January 27, 2005

How To Kill A Frog

Before I begin, please allow me to apologize for making light of a situation that some may view as grave (no pun intended) or disturbing. Trust me when I tell you that no one on this earth was sorrier than I when the incident took place ~ but I honestly believe that only through humor can we survive the tragic. Go ahead, argue that one. I dare you.

Years ago, my daughter received a joyous gift from one of her aunts. I still haven't forgiven said aunt, but that's another story entirely. She was given the gift of a water frog. Oh joy. In my current line of work, one might suspect that this thrilled me to bits, but at the time, I was not in my current line of work, and didn't much think about the educational aspect of such a present. Still, the child was greatly excited by it, and named him Fred.

Fred was adorable. He was tiny and lived in a small habitat filled with water. It didn't take long for even me to become attached to the little bugger. If you looked into his habitat he'd actually swim right up the the side and stare out at you, almost with a smile. (well, frogs can't help but smile, it's something about the shape of their mouths)

Fred was quite easy to maintain. He ate little pellets of "food stuff" which consisted of squished up shrimp, (at least I think that's what it was), and he made no noise whatsoever. All we had to do was keep his environment temperate and change out his water about twice a month. Seemed pretty simple to me ... until we tried to change out his water.

I read the instruction booklet very thoroughly and took great care to place clean water into a small plastic tub so that while I was cleaning his habitat, he'd swim around happily, probably seeing it as a little vacation. I placed his habitat on my stove top. No, no, it's not what you're thinking. I didn't cook Fred. I placed it there so that the mild warmth emanating from the pilot light underneath the surface might help keep the water just right to avoid shock upon returning him into it. I had one of those large stoves with ample room between the two sets of burners. I took the small net provided to remove the frog from his dirty water ... gently scooped him out and placed him into the clean container. He swam to his heart's content ... stretching his little muscular frog legs all over the place. I cleaned out the habitat as my daughter watched and argued the whole while that she could do a better job of this whole process. In retrospect, she probably could have.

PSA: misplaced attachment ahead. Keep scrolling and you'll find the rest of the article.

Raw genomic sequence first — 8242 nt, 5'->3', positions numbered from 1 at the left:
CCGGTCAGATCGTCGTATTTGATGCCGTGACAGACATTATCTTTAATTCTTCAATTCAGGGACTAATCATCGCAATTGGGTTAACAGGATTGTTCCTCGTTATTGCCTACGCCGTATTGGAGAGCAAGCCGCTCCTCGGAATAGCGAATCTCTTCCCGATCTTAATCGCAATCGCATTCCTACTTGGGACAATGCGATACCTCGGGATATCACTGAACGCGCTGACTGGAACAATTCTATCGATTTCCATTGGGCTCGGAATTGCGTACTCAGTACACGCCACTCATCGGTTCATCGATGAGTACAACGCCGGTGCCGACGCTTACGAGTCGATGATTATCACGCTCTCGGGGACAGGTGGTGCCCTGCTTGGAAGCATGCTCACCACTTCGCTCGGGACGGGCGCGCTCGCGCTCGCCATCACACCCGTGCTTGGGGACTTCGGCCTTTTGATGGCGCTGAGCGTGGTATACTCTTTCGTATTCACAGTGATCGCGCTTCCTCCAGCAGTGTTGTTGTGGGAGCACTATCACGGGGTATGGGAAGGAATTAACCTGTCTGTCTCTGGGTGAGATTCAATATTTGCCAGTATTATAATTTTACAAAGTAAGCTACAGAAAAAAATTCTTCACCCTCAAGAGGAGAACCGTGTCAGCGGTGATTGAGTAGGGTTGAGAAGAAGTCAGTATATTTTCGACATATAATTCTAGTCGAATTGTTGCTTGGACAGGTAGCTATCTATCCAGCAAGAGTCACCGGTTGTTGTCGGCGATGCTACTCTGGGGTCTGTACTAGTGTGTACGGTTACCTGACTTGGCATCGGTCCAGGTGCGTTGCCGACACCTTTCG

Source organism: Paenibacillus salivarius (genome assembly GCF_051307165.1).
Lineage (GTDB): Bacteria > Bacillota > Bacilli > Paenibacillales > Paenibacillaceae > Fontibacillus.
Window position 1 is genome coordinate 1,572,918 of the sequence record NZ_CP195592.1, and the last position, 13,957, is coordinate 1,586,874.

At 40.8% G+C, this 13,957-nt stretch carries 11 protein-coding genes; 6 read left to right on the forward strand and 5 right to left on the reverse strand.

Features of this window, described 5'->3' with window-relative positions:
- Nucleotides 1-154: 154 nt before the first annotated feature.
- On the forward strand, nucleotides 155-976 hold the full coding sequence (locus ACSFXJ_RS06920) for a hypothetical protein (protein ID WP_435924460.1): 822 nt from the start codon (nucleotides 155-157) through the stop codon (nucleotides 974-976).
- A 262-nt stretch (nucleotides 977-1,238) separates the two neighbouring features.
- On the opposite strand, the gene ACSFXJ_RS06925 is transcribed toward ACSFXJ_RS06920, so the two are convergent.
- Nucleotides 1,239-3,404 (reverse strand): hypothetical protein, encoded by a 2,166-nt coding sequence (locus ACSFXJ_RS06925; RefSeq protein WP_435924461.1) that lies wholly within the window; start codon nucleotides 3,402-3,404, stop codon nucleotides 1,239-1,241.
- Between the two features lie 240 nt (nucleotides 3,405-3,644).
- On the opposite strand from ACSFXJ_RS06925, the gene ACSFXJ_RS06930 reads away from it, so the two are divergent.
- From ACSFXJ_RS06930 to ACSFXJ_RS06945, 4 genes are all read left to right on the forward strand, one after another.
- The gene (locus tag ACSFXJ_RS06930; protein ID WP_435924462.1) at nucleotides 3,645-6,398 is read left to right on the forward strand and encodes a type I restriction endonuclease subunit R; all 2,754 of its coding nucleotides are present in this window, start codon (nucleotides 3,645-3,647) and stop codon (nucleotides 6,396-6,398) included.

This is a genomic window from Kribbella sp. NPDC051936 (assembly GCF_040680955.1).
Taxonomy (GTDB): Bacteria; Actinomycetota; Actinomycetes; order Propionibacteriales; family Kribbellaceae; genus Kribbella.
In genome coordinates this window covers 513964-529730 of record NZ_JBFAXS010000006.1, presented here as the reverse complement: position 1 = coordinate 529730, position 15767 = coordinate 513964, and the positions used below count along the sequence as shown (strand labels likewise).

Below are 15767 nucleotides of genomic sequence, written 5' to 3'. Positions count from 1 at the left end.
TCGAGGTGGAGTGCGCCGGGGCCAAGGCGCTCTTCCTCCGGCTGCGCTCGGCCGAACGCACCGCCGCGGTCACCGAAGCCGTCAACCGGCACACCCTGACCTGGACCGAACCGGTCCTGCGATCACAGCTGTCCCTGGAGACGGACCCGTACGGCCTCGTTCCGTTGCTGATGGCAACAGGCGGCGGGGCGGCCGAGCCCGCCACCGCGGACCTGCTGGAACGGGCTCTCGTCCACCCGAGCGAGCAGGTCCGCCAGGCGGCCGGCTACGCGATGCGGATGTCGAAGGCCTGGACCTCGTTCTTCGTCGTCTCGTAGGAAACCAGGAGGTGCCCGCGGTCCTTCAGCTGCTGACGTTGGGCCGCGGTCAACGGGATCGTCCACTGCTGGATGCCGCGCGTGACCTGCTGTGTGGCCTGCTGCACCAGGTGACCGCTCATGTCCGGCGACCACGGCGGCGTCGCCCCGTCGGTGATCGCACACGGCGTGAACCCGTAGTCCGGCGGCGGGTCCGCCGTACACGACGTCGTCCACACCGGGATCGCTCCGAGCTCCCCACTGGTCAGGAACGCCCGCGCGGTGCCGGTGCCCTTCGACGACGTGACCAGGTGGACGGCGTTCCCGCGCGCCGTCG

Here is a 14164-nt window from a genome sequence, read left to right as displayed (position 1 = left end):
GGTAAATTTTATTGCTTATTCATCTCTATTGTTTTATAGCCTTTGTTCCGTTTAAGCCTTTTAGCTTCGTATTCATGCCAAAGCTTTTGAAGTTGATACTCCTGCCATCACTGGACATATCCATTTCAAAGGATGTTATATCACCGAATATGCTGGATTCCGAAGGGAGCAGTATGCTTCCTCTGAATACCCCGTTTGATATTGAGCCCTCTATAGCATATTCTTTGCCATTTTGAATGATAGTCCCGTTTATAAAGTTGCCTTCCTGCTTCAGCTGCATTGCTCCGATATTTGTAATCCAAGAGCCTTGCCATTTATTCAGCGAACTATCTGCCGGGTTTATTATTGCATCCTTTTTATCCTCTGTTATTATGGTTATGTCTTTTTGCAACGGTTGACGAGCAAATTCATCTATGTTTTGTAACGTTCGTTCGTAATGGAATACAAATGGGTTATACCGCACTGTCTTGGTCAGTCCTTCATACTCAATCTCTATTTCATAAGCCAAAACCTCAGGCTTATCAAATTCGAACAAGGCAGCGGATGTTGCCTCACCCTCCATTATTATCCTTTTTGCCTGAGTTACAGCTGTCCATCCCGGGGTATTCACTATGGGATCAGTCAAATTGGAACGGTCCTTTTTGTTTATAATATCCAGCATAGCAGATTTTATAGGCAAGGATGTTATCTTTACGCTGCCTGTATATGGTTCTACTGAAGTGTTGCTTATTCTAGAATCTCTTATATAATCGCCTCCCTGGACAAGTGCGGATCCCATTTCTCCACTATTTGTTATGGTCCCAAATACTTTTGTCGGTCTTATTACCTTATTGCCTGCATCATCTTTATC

Finally it was time to return Fred to his nice, clean home. I took the net and gently lifted him from the container. Sadly, Fred had other plans. Off the net he jumped and directly into the hole at the side of one of the stove burners. I never knew my voice could pitch quite that high nor quite that loudly. My daughter looked on in absolute horror and between the two of us, we grabbed everything off the stove top and pulled up at the top section, lifting it to try to save the frog. No Fred. He somehow managed to find a way down to the next level, which one would think was the oven ... but noooooo. This little guy hopped his way clear through to the broiler at the very bottom of the stove! I grabbed a flashlight (still screaming like a banshee) and searched the entire broiler section only to spot another hole that leads out of the stove and onto the floor.

They say super-strength kicks in at times of great shock or panic. True. I pulled that huge stove out from the wall with one burst and much to our horror, there layed Fred. He was covered in dust, so much so in fact, that it looked like the poor little guy had been there for two years. He wasn't moving. He wasn't smiling either.